Sometimes lawyers don’t need a judge to point out the evidentiary problems their case has – they find them on their own and adjust accordingly. Here, Lance Richardson was presented with a wealth of evidentiary problems on the eve of trial – including evidence that was altered regarding the condition of the horses. He did what any good lawyer would do – he salvaged what he could. That he dropped 123 counts should tell you something.

It’s very obvious that the ACO and the rescues involved were wrong. Amongst other things, there is a lot of talk that some of the photos (evidence) they turned over were from other rescues they’d done (not this one), as well as many were digitally “enhanced”.

Recent vet findings have found several of the horses possibly in worse condition, and many are at real risk of founder from being massively overfed the wrong type of feed for them.

I personally witnessed the horrendous condition these horses were in the day they were seized. Their teeth were so bad many couldn’t eat properly (not that they had anything to eat) their hooves were incredibly overgrown many had what we call slipper feet which takes a lot of neglect to cause this condition. They had lice, their coats were awful due to lack of proper nutrition they were not able to shed as they should, the majority of them were so terribly under weight and they were full of worms. Most of the horses were very feral, in just a few months the upkeep and rehabilitation cost around a million dollars. When grain was first introduced most of them didn’t know what it was. This is not the first offense by this owner there were charges brought up in california that has since been expunged. From my understanding Dr. Henneke actually never saw the horses and the pictures he saw were after they had been seized for 3 months. This is incredibly sad, I will be saying prayers for these horses.

“This is not the first offense by this owner there were charges brought up in california that has since been expunged.”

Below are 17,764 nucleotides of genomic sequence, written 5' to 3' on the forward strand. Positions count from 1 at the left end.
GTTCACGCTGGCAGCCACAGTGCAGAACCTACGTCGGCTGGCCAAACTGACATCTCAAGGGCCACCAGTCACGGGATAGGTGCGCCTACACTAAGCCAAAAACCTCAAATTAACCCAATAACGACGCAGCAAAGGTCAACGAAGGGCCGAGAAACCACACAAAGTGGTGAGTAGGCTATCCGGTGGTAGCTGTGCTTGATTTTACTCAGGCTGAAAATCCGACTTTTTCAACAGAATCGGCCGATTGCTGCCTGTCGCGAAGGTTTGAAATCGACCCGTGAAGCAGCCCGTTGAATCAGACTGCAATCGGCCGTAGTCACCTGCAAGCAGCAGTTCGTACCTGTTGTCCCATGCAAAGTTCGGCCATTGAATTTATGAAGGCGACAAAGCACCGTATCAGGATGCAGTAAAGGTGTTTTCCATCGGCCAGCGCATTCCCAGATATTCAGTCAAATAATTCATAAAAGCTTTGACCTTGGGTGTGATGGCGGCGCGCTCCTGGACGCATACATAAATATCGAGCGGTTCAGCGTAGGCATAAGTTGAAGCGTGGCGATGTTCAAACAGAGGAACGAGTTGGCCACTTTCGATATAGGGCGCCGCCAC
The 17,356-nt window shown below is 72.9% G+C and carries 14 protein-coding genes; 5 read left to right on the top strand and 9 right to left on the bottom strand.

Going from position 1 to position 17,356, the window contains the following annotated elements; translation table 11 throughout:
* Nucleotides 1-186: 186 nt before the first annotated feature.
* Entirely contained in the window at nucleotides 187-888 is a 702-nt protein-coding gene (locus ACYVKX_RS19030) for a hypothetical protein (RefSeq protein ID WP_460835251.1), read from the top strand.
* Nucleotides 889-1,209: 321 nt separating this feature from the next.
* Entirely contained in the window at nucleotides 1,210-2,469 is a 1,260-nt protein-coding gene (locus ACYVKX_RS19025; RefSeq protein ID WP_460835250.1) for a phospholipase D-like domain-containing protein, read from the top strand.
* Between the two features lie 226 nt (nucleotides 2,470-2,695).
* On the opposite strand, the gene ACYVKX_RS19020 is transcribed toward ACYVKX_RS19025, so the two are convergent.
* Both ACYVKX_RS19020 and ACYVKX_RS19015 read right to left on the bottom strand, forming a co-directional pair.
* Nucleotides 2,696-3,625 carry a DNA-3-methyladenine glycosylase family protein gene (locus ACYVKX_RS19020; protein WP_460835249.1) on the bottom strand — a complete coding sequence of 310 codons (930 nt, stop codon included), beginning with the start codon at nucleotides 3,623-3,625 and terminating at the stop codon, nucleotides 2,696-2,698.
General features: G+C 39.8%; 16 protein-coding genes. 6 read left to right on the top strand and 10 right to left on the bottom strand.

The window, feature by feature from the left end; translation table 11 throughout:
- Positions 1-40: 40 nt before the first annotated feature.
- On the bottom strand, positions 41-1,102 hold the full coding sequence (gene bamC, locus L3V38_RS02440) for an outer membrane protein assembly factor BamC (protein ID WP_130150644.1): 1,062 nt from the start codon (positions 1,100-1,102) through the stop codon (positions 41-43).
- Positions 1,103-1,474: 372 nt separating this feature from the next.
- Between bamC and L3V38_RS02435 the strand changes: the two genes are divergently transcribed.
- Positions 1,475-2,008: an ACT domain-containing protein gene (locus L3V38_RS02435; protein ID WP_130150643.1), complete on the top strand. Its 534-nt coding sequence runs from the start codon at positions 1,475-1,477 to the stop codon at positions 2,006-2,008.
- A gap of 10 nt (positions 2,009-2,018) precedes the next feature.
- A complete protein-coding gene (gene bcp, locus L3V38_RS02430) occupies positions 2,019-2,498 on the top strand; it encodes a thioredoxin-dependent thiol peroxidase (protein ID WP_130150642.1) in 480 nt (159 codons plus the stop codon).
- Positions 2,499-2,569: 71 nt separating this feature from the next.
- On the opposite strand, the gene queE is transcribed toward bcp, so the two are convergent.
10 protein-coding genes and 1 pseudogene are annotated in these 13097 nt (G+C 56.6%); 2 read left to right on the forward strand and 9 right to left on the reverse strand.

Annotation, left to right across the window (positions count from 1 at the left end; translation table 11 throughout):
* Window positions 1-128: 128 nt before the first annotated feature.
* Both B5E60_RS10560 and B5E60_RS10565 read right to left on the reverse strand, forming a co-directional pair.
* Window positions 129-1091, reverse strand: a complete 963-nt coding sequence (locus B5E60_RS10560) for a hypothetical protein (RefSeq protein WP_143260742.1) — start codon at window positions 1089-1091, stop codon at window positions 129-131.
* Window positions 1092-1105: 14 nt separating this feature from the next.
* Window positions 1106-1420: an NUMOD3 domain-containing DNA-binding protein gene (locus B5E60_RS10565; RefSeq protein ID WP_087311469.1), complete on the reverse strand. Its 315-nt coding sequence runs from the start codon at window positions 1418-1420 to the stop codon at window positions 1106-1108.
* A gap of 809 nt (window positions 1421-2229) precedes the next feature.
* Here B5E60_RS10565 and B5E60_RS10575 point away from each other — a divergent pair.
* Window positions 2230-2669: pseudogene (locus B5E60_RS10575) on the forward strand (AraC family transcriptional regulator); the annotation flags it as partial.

What is your source for that statement?

Dear Editor:

My name is Craig Paul and the purpose of this e-mail is to provide clarification to some of the misrepresentation of the facts concerning the seizure in April 2011 of Canterbury Farms animals and property, which I have observed on the Internet and local media. I will only speak to my personal observations and the statements here are mine alone. I do not speak for Marsha Parkinson. Not all information known to me will be provided in this e-mail and the sole purpose of this e-mail is to provide clarification for those in the breeding industry who have been following this case and have been ill served by the media and blogs who, in my belief, have provided a very one sided version of the events.

For the purposes of full disclosure, I will submit that 6 of our horses were seized from the farm. I was present during the delivery of hay on April 15th and later during the day of the second seizure. I was also present a week prior to the seizure and observed the conditions and horses during that visit. I was also present during the repleven hearing and have assisted her in the recovery of some of her horses.

I took it upon myself, although I know Marsha to be an extremely honest and forthright individual, to research what she had indicated to me. I researched the Humane Society of the United States (which I knew nothing about prior to this seizure) and the laws of Maryland (as they had seized 6 of our horses). Based on my training and experience (you are more than welcome to look me up online [google “Detective Craig Paul”] to see where that basis comes from) in the legal system, I have not spoken out until the criminal case was resolved.

During the winter of 2009-2010, Marsha had indicated that she was having difficulty finding “good” hay locally. As we had been having hay delivered from upstate New York, I was not familiar with the severe shortage of hay in the area. We are a small breeding farm, breeding since the seventies, and have recently moved to Virginia from upstate New York. I told Marsha that I would do some checking to see if I could find decent hay locally, though as it was winter and most had already been purchased.

Unable to find local hay at a reasonable price, I located a hay dealer who transported excellent quality alfalfa from the Finger Lakes region of New York (this is the same “substandard hay” I have read about in the blogs as being on her farm the date of the seizure, the same hay that Dr. Forney (the vet who testified at Marsha’s repleven hearing) told me was exactly what the horses needed. In my opinion, there was sufficient hay on the farm to carry her through until the pastures came back. As far as the conditions of the horses, I would submit that none of the horses (in my opinion, nor in any vet’s opinion that I know of on the date of the seizure) met the state requirements for seizure. She had been given in writing an agreement that she had 30 days to make improvements. Marsha had completed 12 of the 14 items listed, yet a massive warrantless seizure took place at 13 days into the Compliance Order. This decision to seize was made by Mr. David MacGlashan, Director of Queen Anne’s County Animal Control, “MacGlashan said he believed if he waited 30 days there would be more horses that couldn’t be rehabilitated.” (http://www.pet-abuse.com/cases/17815/MD/US/) Based on that statement, Mr. MacGlashan could have simply applied for and obtained a court order, clearly the statement does not show exigency.